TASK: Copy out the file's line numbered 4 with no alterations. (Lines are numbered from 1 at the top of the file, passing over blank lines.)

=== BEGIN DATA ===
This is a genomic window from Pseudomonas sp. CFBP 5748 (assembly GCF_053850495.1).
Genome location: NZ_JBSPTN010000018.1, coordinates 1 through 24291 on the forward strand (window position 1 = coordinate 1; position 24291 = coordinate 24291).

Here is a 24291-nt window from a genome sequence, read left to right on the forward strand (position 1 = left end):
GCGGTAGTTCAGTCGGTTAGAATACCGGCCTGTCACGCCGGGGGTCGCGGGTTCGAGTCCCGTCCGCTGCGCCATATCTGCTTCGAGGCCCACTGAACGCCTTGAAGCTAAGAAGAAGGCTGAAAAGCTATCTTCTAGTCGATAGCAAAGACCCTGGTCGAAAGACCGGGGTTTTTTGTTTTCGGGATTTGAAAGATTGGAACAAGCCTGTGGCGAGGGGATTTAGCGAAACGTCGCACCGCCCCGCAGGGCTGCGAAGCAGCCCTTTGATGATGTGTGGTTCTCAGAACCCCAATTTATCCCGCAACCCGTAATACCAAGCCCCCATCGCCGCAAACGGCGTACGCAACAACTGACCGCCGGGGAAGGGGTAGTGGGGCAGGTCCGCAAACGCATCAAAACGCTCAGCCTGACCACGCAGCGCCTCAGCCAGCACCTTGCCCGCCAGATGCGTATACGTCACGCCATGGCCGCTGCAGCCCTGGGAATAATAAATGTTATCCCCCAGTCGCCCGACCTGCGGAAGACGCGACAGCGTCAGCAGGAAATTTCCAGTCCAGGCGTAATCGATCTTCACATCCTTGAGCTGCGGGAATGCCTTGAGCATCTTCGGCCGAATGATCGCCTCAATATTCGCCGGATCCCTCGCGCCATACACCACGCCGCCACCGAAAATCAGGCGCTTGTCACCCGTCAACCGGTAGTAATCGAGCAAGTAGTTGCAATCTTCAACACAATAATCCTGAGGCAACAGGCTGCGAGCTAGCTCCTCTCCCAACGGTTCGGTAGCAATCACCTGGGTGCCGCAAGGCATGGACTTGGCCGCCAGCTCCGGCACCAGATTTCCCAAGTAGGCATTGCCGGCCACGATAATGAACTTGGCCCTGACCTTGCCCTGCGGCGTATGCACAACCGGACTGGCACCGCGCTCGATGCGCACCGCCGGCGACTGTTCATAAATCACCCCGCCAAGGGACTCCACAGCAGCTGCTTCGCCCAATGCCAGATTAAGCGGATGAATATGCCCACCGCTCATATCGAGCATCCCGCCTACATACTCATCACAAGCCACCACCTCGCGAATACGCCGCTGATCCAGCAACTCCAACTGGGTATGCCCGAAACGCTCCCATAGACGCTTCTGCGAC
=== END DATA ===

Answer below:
GCGGTAGTTCAGTCGGTTAGAATACCGGCCTGTCACGCCGGGGGTCGCGGGTTCGAGTCCCGTCCGCTGCGCCATATCTGCTTCGAGGCCCACTGAACGCCTTGAAGCTAAGAAGAAGGCTGAAAAGCTATCTTCTAGTCGATAGCAAAGACCCTGGTCGAAAGACCGGGGTTTTTTGTTTTCGGGATTTGAAAGATTGGAACAAGCCTGTGGCGAGGGGATTTAGCGAAACGTCGCACCGCCCCGCAGGGCTGCGAAGCAGCCCTTTGATGATGTGTGGTTCTCAGAACCCCAATTTATCCCGCAACCCGTAATACCAAGCCCCCATCGCCGCAAACGGCGTACGCAACAACTGACCGCCGGGGAAGGGGTAGTGGGGCAGGTCCGCAAACGCATCAAAACGCTCAGCCTGACCACGCAGCGCCTCAGCCAGCACCTTGCCCGCCAGATGCGTATACGTCACGCCATGGCCGCTGCAGCCCTGGGAATAATAAATGTTATCCCCCAGTCGCCCGACCTGCGGAAGACGCGACAGCGTCAGCAGGAAATTTCCAGTCCAGGCGTAATCGATCTTCACATCCTTGAGCTGCGGGAATGCCTTGAGCATCTTCGGCCGAATGATCGCCTCAATATTCGCCGGATCCCTCGCGCCATACACCACGCCGCCACCGAAAATCAGGCGCTTGTCACCCGTCAACCGGTAGTAATCGAGCAAGTAGTTGCAATCTTCAACACAATAATCCTGAGGCAACAGGCTGCGAGCTAGCTCCTCTCCCAACGGTTCGGTAGCAATCACCTGGGTGCCGCAAGGCATGGACTTGGCCGCCAGCTCCGGCACCAGATTTCCCAAGTAGGCATTGCCGGCCACGATAATGAACTTGGCCCTGACCTTGCCCTGCGGCGTATGCACAACCGGACTGGCACCGCGCTCGATGCGCACCGCCGGCGACTGTTCATAAATCACCCCGCCAAGGGACTCCACAGCAGCTGCTTCGCCCAATGCCAGATTAAGCGGATGAATATGCCCACCGCTCATATCGAGCATCCCGCCTACATACTCATCACAAGCCACCACCTCGCGAATACGCCGCTGATCCAGCAACTCCAACTGGGTATGCCCGAAACGCTCCCATAGACGCTTCTGCGAC